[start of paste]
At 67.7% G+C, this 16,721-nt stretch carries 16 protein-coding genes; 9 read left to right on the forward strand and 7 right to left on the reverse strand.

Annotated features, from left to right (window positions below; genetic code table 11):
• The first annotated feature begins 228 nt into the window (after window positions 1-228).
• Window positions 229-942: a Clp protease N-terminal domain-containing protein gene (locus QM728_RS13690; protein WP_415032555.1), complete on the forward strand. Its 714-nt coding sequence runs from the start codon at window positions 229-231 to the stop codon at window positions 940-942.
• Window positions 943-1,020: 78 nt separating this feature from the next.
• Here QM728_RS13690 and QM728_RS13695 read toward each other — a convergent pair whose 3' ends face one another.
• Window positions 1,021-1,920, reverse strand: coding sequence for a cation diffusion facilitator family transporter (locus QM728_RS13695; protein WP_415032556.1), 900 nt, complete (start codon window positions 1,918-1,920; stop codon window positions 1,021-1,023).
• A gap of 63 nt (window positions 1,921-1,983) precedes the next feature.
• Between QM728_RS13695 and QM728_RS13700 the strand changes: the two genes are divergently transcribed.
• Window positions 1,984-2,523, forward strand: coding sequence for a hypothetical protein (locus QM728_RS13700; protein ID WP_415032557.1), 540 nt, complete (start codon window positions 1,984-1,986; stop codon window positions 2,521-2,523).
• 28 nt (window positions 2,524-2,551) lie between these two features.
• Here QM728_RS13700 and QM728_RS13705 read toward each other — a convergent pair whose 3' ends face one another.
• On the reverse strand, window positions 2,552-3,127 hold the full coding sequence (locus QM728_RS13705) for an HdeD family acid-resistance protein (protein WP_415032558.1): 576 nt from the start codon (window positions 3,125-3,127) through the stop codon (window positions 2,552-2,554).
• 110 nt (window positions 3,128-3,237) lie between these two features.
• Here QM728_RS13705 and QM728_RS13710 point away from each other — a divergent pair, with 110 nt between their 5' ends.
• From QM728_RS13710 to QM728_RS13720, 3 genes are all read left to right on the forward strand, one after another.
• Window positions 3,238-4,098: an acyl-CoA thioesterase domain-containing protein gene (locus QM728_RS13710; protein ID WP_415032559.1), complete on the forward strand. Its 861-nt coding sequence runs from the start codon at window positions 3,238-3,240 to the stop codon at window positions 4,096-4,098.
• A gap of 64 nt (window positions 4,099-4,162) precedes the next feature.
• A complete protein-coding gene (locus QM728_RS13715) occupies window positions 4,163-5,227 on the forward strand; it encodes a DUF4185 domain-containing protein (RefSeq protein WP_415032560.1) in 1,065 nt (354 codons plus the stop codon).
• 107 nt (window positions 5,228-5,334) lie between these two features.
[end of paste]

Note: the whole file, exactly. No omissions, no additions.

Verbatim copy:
At 67.7% G+C, this 16,721-nt stretch carries 16 protein-coding genes; 9 read left to right on the forward strand and 7 right to left on the reverse strand.

Annotated features, from left to right (window positions below; genetic code table 11):
• The first annotated feature begins 228 nt into the window (after window positions 1-228).
• Window positions 229-942: a Clp protease N-terminal domain-containing protein gene (locus QM728_RS13690; protein WP_415032555.1), complete on the forward strand. Its 714-nt coding sequence runs from the start codon at window positions 229-231 to the stop codon at window positions 940-942.
• Window positions 943-1,020: 78 nt separating this feature from the next.
• Here QM728_RS13690 and QM728_RS13695 read toward each other — a convergent pair whose 3' ends face one another.
• Window positions 1,021-1,920, reverse strand: coding sequence for a cation diffusion facilitator family transporter (locus QM728_RS13695; protein WP_415032556.1), 900 nt, complete (start codon window positions 1,918-1,920; stop codon window positions 1,021-1,023).
• A gap of 63 nt (window positions 1,921-1,983) precedes the next feature.
• Between QM728_RS13695 and QM728_RS13700 the strand changes: the two genes are divergently transcribed.
• Window positions 1,984-2,523, forward strand: coding sequence for a hypothetical protein (locus QM728_RS13700; protein ID WP_415032557.1), 540 nt, complete (start codon window positions 1,984-1,986; stop codon window positions 2,521-2,523).
• 28 nt (window positions 2,524-2,551) lie between these two features.
• Here QM728_RS13700 and QM728_RS13705 read toward each other — a convergent pair whose 3' ends face one another.
• On the reverse strand, window positions 2,552-3,127 hold the full coding sequence (locus QM728_RS13705) for an HdeD family acid-resistance protein (protein WP_415032558.1): 576 nt from the start codon (window positions 3,125-3,127) through the stop codon (window positions 2,552-2,554).
• 110 nt (window positions 3,128-3,237) lie between these two features.
• Here QM728_RS13705 and QM728_RS13710 point away from each other — a divergent pair, with 110 nt between their 5' ends.
• From QM728_RS13710 to QM728_RS13720, 3 genes are all read left to right on the forward strand, one after another.
• Window positions 3,238-4,098: an acyl-CoA thioesterase domain-containing protein gene (locus QM728_RS13710; protein ID WP_415032559.1), complete on the forward strand. Its 861-nt coding sequence runs from the start codon at window positions 3,238-3,240 to the stop codon at window positions 4,096-4,098.
• A gap of 64 nt (window positions 4,099-4,162) precedes the next feature.
• A complete protein-coding gene (locus QM728_RS13715) occupies window positions 4,163-5,227 on the forward strand; it encodes a DUF4185 domain-containing protein (RefSeq protein WP_415032560.1) in 1,065 nt (354 codons plus the stop codon).
• 107 nt (window positions 5,228-5,334) lie between these two features.